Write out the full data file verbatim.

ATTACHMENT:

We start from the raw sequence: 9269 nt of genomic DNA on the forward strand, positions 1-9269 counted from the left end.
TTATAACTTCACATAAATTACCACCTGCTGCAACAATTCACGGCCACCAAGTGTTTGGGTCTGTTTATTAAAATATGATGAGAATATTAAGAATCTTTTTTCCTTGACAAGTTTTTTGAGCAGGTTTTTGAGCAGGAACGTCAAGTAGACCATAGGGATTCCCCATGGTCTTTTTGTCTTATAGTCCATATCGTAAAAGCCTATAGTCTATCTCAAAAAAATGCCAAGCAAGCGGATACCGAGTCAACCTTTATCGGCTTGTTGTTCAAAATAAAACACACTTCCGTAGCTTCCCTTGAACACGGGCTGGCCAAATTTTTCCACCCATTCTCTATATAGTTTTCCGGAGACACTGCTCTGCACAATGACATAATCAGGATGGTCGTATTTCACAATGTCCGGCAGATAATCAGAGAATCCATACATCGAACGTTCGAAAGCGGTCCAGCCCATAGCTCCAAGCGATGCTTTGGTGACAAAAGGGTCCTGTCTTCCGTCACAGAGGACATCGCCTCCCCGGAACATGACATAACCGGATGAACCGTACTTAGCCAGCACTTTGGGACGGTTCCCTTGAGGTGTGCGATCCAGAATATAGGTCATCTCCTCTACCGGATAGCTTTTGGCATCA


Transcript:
We start from the raw sequence: 9269 nt of genomic DNA on the forward strand, positions 1-9269 counted from the left end.
TTATAACTTCACATAAATTACCACCTGCTGCAACAATTCACGGCCACCAAGTGTTTGGGTCTGTTTATTAAAATATGATGAGAATATTAAGAATCTTTTTTCCTTGACAAGTTTTTTGAGCAGGTTTTTGAGCAGGAACGTCAAGTAGACCATAGGGATTCCCCATGGTCTTTTTGTCTTATAGTCCATATCGTAAAAGCCTATAGTCTATCTCAAAAAAATGCCAAGCAAGCGGATACCGAGTCAACCTTTATCGGCTTGTTGTTCAAAATAAAACACACTTCCGTAGCTTCCCTTGAACACGGGCTGGCCAAATTTTTCCACCCATTCTCTATATAGTTTTCCGGAGACACTGCTCTGCACAATGACATAATCAGGATGGTCGTATTTCACAATGTCCGGCAGATAATCAGAGAATCCATACATCGAACGTTCGAAAGCGGTCCAGCCCATAGCTCCAAGCGATGCTTTGGTGACAAAAGGGTCCTGTCTTCCGTCACAGAGGACATCGCCTCCCCGGAACATGACATAACCGGATGAACCGTACTTAGCCAGCACTTTGGGACGGTTCCCTTGAGGTGTGCGATCCAGAATATAGGTCATCTCCTCTACCGGATAGCTTTTGGCATCA